No one disputes the basic facts: The head of the largest state employee union, Council 4 AFSCME Executive Director Sal Luciano, sat on the board that developed the proposed SustiNet state-run health care plan. He was among the labor leaders urging state workers to ratify a concession deal that included changes to the state employee health care plan, which union leaders said was not connected to SustiNet.

And, as former legislator and Hartford Courant columnist Kevin Rennie made public on his blog Tuesday, Luciano wrote a letter to Gov. Dannel P. Malloy in April, asking him to support SustiNet and saying that, “The state employee health plan will become part of SustiNet.”

But Rennie and union leaders are in dispute over how to connect the dots.

Rennie says that Luciano’s letter vindicates union members who opposed the concession deal. The run-up to the vote on the concession package, which was rejected, was dogged by concerns by some that the health plan changes would have put the state employees into SustiNet. Union leaders and administration officials said that wasn’t true.

Rennie wrote that “indignant union leaders” blamed a misinformation campaign for the concession deal’s defeat, and said union members who opposed the concessions “were characterized as ignorant and paranoid.”

In light of Luciano’s letter, Rennie wrote, “They now appear, however, to have been reasonable, preceptive, and, most dangerous, candid in voicing their concerns.”

In a response distributed to union members Tuesday afternoon, Matt O’Connor, a spokesman for the State Employee Bargaining Agent Coalition, called Rennie’s blog post “nonsense” and “disingenuous,” and said the fact that Luciano supported the “now-dead Sustinet legislation is hardly news.” Luciano has long supported reforming the state’s health care system to make it affordable and accessible to all, O’Connor wrote.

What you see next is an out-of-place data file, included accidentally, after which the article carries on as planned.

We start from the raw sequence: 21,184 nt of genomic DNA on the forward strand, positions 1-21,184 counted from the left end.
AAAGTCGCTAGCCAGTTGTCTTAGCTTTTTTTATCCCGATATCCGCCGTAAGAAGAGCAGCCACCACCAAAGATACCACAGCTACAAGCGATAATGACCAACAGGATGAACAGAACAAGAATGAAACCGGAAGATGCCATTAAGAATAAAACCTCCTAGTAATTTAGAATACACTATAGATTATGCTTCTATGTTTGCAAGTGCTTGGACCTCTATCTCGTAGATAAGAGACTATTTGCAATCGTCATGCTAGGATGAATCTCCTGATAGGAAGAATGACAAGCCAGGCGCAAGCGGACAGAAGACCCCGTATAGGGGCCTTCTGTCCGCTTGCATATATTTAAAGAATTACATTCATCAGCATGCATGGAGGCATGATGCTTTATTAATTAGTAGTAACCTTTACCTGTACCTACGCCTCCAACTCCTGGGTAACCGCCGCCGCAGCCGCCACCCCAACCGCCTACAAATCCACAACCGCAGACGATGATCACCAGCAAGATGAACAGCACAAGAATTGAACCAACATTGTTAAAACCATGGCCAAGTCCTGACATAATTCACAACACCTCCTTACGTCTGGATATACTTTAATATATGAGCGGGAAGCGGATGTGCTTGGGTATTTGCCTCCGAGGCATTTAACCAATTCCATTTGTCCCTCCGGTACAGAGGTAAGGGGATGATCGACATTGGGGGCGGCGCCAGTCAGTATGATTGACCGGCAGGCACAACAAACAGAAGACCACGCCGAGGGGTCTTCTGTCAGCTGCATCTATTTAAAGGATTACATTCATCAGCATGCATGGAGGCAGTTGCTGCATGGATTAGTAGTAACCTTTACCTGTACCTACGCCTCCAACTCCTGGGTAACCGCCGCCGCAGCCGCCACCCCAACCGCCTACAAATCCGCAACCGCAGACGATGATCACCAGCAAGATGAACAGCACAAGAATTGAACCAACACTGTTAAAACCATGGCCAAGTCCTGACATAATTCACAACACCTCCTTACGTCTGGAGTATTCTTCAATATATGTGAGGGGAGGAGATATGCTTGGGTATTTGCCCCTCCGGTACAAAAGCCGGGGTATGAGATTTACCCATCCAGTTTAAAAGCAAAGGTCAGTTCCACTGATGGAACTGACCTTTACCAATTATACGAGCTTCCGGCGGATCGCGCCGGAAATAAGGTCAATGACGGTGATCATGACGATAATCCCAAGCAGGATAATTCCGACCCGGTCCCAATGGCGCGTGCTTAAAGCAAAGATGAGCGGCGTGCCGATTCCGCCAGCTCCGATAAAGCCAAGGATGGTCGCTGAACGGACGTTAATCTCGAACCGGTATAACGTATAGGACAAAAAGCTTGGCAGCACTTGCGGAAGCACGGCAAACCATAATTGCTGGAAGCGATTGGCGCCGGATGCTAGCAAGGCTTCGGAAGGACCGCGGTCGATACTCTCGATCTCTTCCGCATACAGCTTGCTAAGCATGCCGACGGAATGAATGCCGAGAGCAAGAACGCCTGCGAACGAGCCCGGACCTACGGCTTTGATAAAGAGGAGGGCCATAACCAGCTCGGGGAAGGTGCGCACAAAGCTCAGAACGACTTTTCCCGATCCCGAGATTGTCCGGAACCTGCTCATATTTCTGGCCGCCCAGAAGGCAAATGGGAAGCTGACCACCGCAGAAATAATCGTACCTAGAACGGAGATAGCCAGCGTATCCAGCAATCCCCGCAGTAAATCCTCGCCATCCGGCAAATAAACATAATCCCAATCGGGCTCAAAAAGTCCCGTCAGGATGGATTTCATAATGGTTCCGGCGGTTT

O’Connor said Luciano’s reference to the state employee plan becoming part of SustiNet meant that the state health plan would be part of bidding insurance and would benefit from being part of a larger purchasing “pool.” It did not mean that state employee benefits would change, he said.

O’Connor said the concession deal was never connected to SustiNet, and said it is “outrageous” to suggest that Luciano’s support for SustiNet proves the “false arguments and deliberate lies” about a connection. He said the concession agreement would have made state employee benefits “less subject to legislative manipulation–whether for or against the Sustinet bill or a universal healthcare proposal–than they are now.”

O’Connor’s statement was posted on the SEBAC website under the headline “Latest Attempt to Distort Job and Benefits Saving Agreement Expose Opponents’ Desperation.”

Rennie said Tuesday night, “The union’s disproportionate response to the sharing of Mr. Luciano’s letter with the public emphasizes the confusion that the union has sown among its members with responses to fair questions that were not candid and now look disingenuous.”

The SustiNet bill, which was pending when Luciano wrote to Malloy, would have joined the state employee and retiree pool and other state-funded health plans under a quasi-public authority that would sell insurance to the public. Six days after Luciano’s letter, the Malloy administration and Democratic legislators reached a deal on a scaled-back version of the proposal. A compromise bill that will become law does not create a quasi-public authority or call for selling state-run insurance to the public, but it would allow the state comptroller to let municipalities and some nonprofits buy coverage through the state employee pool.

Arielle Levin Becker covered health care for The Connecticut Mirror. She previously worked for The Hartford Courant, most recently as its health reporter, and has also covered small towns, courts and education in Connecticut and New Jersey. She was a finalist in 2009 for the prestigious Livingston Award for Young Journalists, a recipient of a Knight Science Journalism Fellowship and the third-place winner in 2013 for an in-depth piece on caregivers from the National Association of Health Journalists. She is a 2004 graduate of Yale University.

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